By Andrew Hébert
If I’ve heard these sayings once, I’ve heard them a thousand times.
- “Pastor, why don’t we ever sing such-and-such a song?”
- “Pastor, I wish our music was more traditional.”
- “Pastor, why don’t we sing more of the songs we hear on the radio?”
What is the rationale for singing the songs you do in worship? On what basis do you say yes to one song or no to another? For me, it’s very simple.
The songs we sing on Sunday are selected not based on a song’s style, but on the text I’m preaching.
One of the first meetings I have on Monday mornings is with our worship pastor to plan the theme for the following Sunday’s worship service. We determine the theme for the service based on the theme of the text I’m preaching.
Our Monday Morning Meetings
We discuss the theme or themes of the text and then select songs to reinforce those themes. For instance, if I’m preaching Romans 8:1, in which the theme of the text is that Jesus saves us from God’s judgment, we might sing “And Can It Be,” a song that contains the lyrics, “no condemnation now I dread; Jesus, and all in Him, is mine.”
If I’m preaching Ephesians 1, on the spiritual blessings we have in Christ, we might sing, “In Christ Alone.” The song set may include songs written 400 years ago, or 4 months ago.
The age or style of the song isn’t important. Its message is important. And the message of the music is determined by the message of that week’s text from Scripture.
After the selection of music, we then plan other elements of the service accordingly, all of which will reaffirm and reiterate those themes. We may have a responsive reading or recite a portion of a creed or a confession.
We may read another Scripture passage that coordinates with the message of the sermon’s text. Even the arrangement of elements such as the Lord’s Supper and baptism are carefully thought through to illuminate the gospel truths of that week’s text.
I’ve found there are a few benefits to organizing our services in this way. Here are four of them.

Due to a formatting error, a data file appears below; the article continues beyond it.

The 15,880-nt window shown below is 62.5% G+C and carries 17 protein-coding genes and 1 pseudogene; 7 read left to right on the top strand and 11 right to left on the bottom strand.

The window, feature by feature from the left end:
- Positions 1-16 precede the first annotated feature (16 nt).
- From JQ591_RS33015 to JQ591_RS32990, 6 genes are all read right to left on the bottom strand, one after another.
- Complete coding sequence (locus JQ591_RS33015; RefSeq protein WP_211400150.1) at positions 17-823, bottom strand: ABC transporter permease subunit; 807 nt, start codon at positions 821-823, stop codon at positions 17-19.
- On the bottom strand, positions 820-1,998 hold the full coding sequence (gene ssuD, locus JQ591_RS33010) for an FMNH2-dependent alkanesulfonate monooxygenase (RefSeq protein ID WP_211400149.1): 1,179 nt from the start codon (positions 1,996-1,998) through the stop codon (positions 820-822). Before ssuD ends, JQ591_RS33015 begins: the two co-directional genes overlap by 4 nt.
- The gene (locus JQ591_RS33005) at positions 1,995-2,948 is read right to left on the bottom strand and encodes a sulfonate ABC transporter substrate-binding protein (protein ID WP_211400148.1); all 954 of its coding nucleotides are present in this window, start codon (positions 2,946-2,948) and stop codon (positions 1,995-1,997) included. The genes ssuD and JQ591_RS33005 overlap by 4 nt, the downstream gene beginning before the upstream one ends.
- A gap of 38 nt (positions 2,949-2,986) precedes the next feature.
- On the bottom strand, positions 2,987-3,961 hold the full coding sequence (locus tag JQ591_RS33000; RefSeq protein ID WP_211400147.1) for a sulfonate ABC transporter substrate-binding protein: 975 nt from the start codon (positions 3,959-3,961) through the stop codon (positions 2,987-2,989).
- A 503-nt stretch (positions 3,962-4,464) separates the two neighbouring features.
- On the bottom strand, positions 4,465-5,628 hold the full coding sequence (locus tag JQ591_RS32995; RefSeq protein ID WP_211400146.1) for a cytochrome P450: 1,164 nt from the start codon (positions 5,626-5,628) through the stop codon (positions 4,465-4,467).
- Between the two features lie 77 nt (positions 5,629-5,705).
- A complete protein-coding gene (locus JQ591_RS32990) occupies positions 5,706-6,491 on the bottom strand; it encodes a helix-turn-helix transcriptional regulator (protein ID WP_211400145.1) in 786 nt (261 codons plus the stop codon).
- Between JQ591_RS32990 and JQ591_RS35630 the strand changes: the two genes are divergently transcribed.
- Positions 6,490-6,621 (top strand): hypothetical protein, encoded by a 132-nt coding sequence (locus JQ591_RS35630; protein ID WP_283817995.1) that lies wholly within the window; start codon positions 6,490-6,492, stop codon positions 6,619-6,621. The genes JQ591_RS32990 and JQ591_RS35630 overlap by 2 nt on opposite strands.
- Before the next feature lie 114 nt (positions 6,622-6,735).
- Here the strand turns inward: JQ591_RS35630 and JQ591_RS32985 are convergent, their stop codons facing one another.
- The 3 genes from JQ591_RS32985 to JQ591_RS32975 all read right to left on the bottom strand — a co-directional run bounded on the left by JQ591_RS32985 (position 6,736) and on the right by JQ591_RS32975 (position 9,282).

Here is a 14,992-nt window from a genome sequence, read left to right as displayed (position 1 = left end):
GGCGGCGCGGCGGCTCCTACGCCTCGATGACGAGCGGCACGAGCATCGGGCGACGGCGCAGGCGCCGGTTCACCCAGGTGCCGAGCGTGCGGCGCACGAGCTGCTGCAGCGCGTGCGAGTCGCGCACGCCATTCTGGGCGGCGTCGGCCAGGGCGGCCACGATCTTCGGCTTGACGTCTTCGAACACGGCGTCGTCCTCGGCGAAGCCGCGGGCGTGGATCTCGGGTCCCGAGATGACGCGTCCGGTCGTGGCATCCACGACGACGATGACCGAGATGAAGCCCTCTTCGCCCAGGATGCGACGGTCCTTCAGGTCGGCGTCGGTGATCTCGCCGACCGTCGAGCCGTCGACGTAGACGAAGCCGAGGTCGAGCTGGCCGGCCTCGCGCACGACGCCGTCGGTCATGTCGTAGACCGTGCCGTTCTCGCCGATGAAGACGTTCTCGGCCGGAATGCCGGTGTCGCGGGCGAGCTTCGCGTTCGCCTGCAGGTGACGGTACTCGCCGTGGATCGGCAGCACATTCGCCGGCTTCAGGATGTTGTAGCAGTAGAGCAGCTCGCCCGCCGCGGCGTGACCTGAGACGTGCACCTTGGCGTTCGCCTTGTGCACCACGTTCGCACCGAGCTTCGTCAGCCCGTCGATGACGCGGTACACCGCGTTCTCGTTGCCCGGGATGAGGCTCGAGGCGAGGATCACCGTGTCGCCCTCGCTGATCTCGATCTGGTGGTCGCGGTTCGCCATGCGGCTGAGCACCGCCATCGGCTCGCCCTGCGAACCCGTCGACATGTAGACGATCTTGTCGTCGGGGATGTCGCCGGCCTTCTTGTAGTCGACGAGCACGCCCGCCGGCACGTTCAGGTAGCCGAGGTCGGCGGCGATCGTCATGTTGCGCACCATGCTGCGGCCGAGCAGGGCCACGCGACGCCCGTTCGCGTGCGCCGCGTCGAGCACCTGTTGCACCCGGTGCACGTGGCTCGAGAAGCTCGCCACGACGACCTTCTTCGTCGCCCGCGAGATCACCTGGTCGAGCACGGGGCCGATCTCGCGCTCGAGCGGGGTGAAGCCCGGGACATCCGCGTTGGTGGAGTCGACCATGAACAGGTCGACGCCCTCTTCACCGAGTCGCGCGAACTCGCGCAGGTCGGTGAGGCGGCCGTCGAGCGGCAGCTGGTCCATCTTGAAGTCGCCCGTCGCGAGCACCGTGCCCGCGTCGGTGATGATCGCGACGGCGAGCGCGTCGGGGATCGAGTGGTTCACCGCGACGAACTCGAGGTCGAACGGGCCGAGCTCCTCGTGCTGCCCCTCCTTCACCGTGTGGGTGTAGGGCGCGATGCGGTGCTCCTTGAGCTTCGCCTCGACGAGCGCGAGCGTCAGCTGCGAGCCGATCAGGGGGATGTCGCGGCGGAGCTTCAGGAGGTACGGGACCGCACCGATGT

1. It allows us to submit every part of the service to Scripture.
My conviction about preaching is the text drives the content of my sermon. Thus, my preaching is text-driven. If I’m committed to text-driven preaching, why would I not also be committed to text-driven worship?
Why not allow the text for the week drive everything about that worship service?
2. It gives a sense of unity to the service.
Rather than having a sermon about one thing and music about something completely different, there’s a unified flow to the entire service that drives home the themes of that week’s text.
If I strive to have a unified theme in my sermon, why would I not also work to prepare our worship service this way?
3. It allows the selection of songs to be determined by something objective (the text) rather than subjective (style preferences).
We don’t make the selection of music and the arrangement of our services based on anyone’s subjective preferences. Style is subordinate to substance.
We don’t always sing my favorite style of music. That really doesn’t matter. At all.
What matters is that we’re singing songs that are God-centered. Style is secondary. I’m not interested in tickling the ears of my congregation members or having my ears tickled.
In other words, we don’t pick music based on how it sounds, but on the message it conveys. This protects us from being self-serving or people-pleasing.
The objective message of the text is what determines the particular songs we select on any given week.
4. It allows thematic variety in our services.
One of the benefits of preaching through books of the Bible is I’m forced to deal with topics and themes I might not otherwise cover. Expository or text-driven preaching helps protect against hobby horses or soapboxes.
There’s such a refreshing panoply of themes and topics in Scripture. If I preach through books of the Bible, I’ll eventually deal with all of them. This protects me against monotony.
Many preachers are known for pounding one drum and one drum only. Allowing the text to drive the sermon gives my week-to-week preaching a healthy variety. This is also true of the song selection.
We aim to find songs that work together with the text. This protects us from a “top 40” approach in which we only ever sing songs with a similar style or a similar message. The variety of the music, both in style and message, is as diverse as the variety of the texts preached.
The most important part of this approach is that by it, we seek to glorify God, submit ourselves to His Word, and do what we do intentionally. If worship is designed to show God’s worth, then we want the music not to be about us and our preferred choices but to be about Him, driven by Him and His Word.
ANDREW HÉBERT (@andrewhebert86) is a husband, father of four, and pastor of Paramount Church in Amarillo, Texas.